The Associated Press

NEW YORK — Menswear details, including blazers, vests and button-downs, have been invading women’s fashion trends for a while. Now comes the most obvious of all for fall: pants.

Dresses had been dominant for several seasons – there is appeal in an effortless uniform, after all – but pants are powerful, utilitarian and versatile, and that seems to be what women are craving this style cycle.

“I don’t need to tell the girls in the room how practical pants are. A great black pant goes desk to dinner, morning to evening. It’s easy and you don’t have to think about it too much,” says Simon Kneen, creative director at Banana Republic.

“We see pants as the next ‘it’ item,” agrees Colin Dyne, CEO of William Rast. “The categories we’re focused on for fall and going into spring are chinos, cargos, pants that utilize silk blends and other fabrications.”

And that’s what’s new about pants this go-around: Pretty much anything goes. There’s not a specific skinny silhouette that’s the must-have, nor a tailored trouser. The runways – and now the racks – have wide legs and narrow ones, high waists and low. They are all, however, relatable, not kooky concoctions meant only for the catwalk.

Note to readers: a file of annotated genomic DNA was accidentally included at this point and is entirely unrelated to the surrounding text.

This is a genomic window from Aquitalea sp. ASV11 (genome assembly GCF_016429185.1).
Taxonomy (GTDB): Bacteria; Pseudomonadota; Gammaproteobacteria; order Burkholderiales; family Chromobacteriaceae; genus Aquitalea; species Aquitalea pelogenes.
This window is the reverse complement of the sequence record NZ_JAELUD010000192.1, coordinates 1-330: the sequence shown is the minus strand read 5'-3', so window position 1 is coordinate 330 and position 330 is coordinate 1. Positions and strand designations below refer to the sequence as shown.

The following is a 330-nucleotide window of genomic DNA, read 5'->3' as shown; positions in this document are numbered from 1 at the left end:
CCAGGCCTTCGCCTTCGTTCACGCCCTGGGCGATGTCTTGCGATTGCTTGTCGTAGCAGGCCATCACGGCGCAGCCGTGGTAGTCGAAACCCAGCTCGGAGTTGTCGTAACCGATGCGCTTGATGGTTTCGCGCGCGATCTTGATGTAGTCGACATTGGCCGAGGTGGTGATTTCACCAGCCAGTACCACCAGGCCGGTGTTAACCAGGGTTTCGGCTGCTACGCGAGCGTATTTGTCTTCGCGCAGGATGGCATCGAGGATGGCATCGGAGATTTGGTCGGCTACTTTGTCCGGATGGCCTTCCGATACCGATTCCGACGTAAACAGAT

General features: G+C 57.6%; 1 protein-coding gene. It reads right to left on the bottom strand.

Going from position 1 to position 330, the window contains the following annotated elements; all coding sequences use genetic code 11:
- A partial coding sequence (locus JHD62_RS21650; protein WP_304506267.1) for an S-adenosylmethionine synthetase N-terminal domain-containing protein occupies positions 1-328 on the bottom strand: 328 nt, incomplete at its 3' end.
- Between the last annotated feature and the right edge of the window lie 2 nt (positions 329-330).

“There’s a return to the idea of a flattering pant,” says Mark Holgate, Vogue’s fashion news director. “We were knee deep, no pun intended, in the world of crazy pants … and then what happened was women wore leggings. But now the trend is coming back like the 1990s – a wonderful Helmut Lang pant that’s boyish and womanly, that could be worn with a jacket shirt, evening top, heel, flat or boot.”

He also sees a nod to the ‘70s, which Holgate calls “the great years of pants.”

Susan Cernek, Glamour’s senior online fashion and beauty editor, says she recently was flipping through a book of Yves Saint Laurent’s archival work and had to do a triple take at the date. “There was a 1974 runway look but it looks like so many looks from the runway this year. It was worn with a bow blouse, loose jacket and tailored trousers.”

Pants create an image of strength, Cernek says, “not because they are borrowed from the boys but because you have to be committed to this look. You literally suit up from head to toe.”

The top you choose, the shoes you wear and the scarf wrapped around the neck all become more important when your outfit is built around pants, Kneen explains.

It’s almost ironic, but wearing pants can be dressier than a dress.

Dyne sees movement toward a more refined look, even for William Rast’s cool, casual customer. Even cargo pants are getting cleaned up, and you’ll see people wearing them with blazers out at night, he says.

Gap’s new black-pant collection is a reaction to consumer demand, says Lexi Tawes, vice president of women’s merchandising. People want a pair of pants that can be worn seven days a week, and, for many women, that’s their black pants. “The challenge for us was, ‘How do you make black pants cool and sexy again?’”

Fit might be the key. You’d be surprised what flattering pockets and tailored waistband can do, Tawes says.